Session at the European Architectural History Network Sixth International Meeting
When the large-scale architectural and planning efforts of the European welfare states were set in motion in the post-war period, easy access to high-quality green landscapes was considered as important as other pillars of welfare, such as health, education, and retirement benefits. The welfare states supported massive building initiatives that introduced a radically new model of urbanity, characterized by an abundance of green and open spaces including public parks, recreational topographies, and shared spaces on housing estates.These green open spaces, which are a constitutive part of today’s urbanized areas, were designed to foster social welfare and individual well-being for all citizens: hence, we call them welfare landscapes.
Today, the architecture and planning of the European welfare states is being re-evaluated, and is undergoing renovation projects to address physical decay, changing users and uses, new urban ideals, the need for climate adaptation, and other issues. Moreover, in light of changing welfare politics, the relevance of welfare landscapes as living heritage, their underlying ideologies and intended contributions to citizens’ lives, and the sustainability of their design are all increasingly contested. The complexly interlinked climatic, economic, political and social crises currently facing modern industrial culture’s products and workings (Latour, 2018), thus also concern the welfare landscapes. This presents us with a paradox: how can some of the European welfare states’ most optimistic projections for the sharing of space, resources and values simultaneously embody some of modern society’s most fraught concepts – including resource exploitation, gigantism, gender, the body and biopolitics, social engineering, nationalism, and ideas of human exceptionalism?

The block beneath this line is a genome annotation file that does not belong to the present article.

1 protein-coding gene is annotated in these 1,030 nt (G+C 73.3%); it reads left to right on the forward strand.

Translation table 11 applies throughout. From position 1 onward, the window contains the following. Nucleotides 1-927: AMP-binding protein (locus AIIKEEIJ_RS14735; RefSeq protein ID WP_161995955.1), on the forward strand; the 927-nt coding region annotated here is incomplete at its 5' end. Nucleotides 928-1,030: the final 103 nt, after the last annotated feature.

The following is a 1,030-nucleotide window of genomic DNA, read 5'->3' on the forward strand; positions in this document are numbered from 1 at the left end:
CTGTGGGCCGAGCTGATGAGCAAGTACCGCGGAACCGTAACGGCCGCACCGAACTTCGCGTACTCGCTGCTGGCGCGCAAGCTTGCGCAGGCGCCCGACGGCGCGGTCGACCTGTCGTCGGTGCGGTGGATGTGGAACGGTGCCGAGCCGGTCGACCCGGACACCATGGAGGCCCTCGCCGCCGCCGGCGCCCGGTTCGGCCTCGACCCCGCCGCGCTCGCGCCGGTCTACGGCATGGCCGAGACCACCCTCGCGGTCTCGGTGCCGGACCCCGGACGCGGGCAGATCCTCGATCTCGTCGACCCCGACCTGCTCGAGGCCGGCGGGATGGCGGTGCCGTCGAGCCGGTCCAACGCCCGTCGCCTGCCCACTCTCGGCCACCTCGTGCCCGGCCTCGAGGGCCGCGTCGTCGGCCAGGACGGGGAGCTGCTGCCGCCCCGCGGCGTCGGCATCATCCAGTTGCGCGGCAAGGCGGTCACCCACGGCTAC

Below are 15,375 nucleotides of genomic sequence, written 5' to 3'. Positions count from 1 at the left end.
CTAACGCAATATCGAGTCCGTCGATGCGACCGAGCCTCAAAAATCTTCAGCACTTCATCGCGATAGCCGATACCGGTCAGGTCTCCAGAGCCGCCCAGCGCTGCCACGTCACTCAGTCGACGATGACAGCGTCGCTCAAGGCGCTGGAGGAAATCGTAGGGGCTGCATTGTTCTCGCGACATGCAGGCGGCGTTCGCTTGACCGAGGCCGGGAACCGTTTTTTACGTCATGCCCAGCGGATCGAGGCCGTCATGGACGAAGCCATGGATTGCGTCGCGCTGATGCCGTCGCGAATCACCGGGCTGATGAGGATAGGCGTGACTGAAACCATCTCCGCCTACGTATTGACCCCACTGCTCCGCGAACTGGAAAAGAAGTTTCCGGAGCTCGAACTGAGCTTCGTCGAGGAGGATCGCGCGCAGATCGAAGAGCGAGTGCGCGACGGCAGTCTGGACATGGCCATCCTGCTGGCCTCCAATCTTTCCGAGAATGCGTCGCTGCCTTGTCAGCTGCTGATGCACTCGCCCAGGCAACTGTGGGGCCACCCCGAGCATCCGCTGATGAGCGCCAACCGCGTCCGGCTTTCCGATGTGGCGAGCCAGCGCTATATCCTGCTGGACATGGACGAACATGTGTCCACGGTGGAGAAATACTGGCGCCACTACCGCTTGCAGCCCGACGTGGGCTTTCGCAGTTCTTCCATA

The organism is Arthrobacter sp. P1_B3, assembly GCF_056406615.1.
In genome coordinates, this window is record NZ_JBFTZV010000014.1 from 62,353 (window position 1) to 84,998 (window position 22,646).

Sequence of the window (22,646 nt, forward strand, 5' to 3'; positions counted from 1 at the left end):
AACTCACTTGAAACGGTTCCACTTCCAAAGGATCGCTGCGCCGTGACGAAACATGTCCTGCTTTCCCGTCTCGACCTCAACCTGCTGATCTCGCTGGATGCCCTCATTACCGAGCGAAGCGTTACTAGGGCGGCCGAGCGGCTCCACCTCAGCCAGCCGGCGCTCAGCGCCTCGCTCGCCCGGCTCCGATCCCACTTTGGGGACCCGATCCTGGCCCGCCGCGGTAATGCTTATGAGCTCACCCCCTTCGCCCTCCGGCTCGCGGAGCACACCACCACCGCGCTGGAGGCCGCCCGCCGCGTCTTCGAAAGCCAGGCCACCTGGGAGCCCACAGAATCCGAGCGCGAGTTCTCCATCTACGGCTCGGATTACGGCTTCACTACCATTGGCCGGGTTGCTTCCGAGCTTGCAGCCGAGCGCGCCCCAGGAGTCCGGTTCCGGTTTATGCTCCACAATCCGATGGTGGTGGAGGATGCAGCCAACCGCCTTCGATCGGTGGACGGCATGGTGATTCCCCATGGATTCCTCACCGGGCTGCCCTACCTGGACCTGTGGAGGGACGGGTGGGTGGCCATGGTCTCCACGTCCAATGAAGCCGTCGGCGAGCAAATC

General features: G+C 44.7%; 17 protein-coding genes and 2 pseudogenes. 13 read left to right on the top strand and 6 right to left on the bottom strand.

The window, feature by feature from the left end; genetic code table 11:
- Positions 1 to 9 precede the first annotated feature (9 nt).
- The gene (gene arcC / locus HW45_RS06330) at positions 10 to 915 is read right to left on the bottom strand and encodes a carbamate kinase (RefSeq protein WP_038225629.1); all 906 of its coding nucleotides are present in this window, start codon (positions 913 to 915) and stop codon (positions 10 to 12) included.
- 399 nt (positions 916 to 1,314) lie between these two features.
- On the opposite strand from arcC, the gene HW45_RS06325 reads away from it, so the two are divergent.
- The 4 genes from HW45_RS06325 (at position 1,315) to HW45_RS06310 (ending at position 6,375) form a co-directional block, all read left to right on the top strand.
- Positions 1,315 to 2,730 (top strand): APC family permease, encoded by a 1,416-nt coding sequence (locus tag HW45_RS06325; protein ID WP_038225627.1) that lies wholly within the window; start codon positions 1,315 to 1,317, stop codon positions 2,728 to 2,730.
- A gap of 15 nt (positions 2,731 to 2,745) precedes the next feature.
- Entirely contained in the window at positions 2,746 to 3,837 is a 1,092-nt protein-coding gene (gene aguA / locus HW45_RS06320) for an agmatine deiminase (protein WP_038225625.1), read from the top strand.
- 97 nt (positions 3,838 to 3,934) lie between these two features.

While the architecture and planning of European welfare states is an emerging theme in architectural-historical research, it has not yet been sufficiently understood from a landscape perspective. This session invites papers that explore specific histories of welfare landscapes across Europe, and that examine their current and future role, value and contestation. We also encourage papers that discuss what happens if we regard the post-war period not as an era of optimism about welfare and the common, but as a moment when the concept of welfare itself snapped into focus as a place of contestation and debate (as proposed by Kjældgaard, 2018). How was this contestation articulated and negotiated in cities and their designed landscapes? Did it consolidate welfare as a security instrument, a ballast against the volatility of culture following the Second World War’s crisis of humanism?
Henriette Steiner, University of Copenhagen
Contact : Henriette Steiner, Email : [email protected]